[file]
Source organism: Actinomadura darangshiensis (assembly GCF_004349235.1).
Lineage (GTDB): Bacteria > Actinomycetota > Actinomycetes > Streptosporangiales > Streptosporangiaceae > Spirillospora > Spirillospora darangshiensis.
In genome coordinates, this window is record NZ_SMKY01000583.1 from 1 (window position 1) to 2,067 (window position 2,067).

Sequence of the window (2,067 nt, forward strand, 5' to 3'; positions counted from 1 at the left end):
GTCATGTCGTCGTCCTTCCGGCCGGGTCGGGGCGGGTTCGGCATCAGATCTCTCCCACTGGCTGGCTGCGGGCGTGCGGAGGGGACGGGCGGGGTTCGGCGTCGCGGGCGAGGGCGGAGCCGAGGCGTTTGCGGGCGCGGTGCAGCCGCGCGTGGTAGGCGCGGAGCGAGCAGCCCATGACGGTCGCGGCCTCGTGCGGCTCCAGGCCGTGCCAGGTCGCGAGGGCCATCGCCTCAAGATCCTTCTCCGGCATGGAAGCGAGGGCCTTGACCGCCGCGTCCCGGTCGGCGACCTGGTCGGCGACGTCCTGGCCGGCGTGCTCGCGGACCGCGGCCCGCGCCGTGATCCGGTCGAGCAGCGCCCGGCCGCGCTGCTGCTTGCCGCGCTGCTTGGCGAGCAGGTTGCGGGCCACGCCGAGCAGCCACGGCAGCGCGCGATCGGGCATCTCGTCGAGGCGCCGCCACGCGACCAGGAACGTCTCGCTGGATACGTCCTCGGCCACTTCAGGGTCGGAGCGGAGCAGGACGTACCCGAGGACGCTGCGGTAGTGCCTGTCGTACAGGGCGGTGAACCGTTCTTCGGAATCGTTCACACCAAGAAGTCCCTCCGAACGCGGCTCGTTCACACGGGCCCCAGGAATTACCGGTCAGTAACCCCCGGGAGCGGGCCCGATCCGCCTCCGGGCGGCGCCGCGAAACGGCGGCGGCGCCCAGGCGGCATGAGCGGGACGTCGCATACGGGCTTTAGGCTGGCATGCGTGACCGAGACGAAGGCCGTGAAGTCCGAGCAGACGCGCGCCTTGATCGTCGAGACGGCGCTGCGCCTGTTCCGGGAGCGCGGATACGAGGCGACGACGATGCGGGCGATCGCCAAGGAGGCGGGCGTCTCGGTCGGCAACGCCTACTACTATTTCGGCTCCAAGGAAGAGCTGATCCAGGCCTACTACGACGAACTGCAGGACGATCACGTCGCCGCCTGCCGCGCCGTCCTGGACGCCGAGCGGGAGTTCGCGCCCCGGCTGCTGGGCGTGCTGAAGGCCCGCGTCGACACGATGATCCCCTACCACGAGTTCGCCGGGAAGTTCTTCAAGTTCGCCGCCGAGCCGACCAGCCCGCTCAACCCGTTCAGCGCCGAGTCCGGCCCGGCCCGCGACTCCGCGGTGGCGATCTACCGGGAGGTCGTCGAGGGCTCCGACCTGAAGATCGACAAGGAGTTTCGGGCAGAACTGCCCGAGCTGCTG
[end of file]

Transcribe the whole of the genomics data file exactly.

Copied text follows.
Source organism: Actinomadura darangshiensis (assembly GCF_004349235.1).
Lineage (GTDB): Bacteria > Actinomycetota > Actinomycetes > Streptosporangiales > Streptosporangiaceae > Spirillospora > Spirillospora darangshiensis.
In genome coordinates, this window is record NZ_SMKY01000583.1 from 1 (window position 1) to 2,067 (window position 2,067).

Sequence of the window (2,067 nt, forward strand, 5' to 3'; positions counted from 1 at the left end):
GTCATGTCGTCGTCCTTCCGGCCGGGTCGGGGCGGGTTCGGCATCAGATCTCTCCCACTGGCTGGCTGCGGGCGTGCGGAGGGGACGGGCGGGGTTCGGCGTCGCGGGCGAGGGCGGAGCCGAGGCGTTTGCGGGCGCGGTGCAGCCGCGCGTGGTAGGCGCGGAGCGAGCAGCCCATGACGGTCGCGGCCTCGTGCGGCTCCAGGCCGTGCCAGGTCGCGAGGGCCATCGCCTCAAGATCCTTCTCCGGCATGGAAGCGAGGGCCTTGACCGCCGCGTCCCGGTCGGCGACCTGGTCGGCGACGTCCTGGCCGGCGTGCTCGCGGACCGCGGCCCGCGCCGTGATCCGGTCGAGCAGCGCCCGGCCGCGCTGCTGCTTGCCGCGCTGCTTGGCGAGCAGGTTGCGGGCCACGCCGAGCAGCCACGGCAGCGCGCGATCGGGCATCTCGTCGAGGCGCCGCCACGCGACCAGGAACGTCTCGCTGGATACGTCCTCGGCCACTTCAGGGTCGGAGCGGAGCAGGACGTACCCGAGGACGCTGCGGTAGTGCCTGTCGTACAGGGCGGTGAACCGTTCTTCGGAATCGTTCACACCAAGAAGTCCCTCCGAACGCGGCTCGTTCACACGGGCCCCAGGAATTACCGGTCAGTAACCCCCGGGAGCGGGCCCGATCCGCCTCCGGGCGGCGCCGCGAAACGGCGGCGGCGCCCAGGCGGCATGAGCGGGACGTCGCATACGGGCTTTAGGCTGGCATGCGTGACCGAGACGAAGGCCGTGAAGTCCGAGCAGACGCGCGCCTTGATCGTCGAGACGGCGCTGCGCCTGTTCCGGGAGCGCGGATACGAGGCGACGACGATGCGGGCGATCGCCAAGGAGGCGGGCGTCTCGGTCGGCAACGCCTACTACTATTTCGGCTCCAAGGAAGAGCTGATCCAGGCCTACTACGACGAACTGCAGGACGATCACGTCGCCGCCTGCCGCGCCGTCCTGGACGCCGAGCGGGAGTTCGCGCCCCGGCTGCTGGGCGTGCTGAAGGCCCGCGTCGACACGATGATCCCCTACCACGAGTTCGCCGGGAAGTTCTTCAAGTTCGCCGCCGAGCCGACCAGCCCGCTCAACCCGTTCAGCGCCGAGTCCGGCCCGGCCCGCGACTCCGCGGTGGCGATCTACCGGGAGGTCGTCGAGGGCTCCGACCTGAAGATCGACAAGGAGTTTCGGGCAGAACTGCCCGAGCTGCTG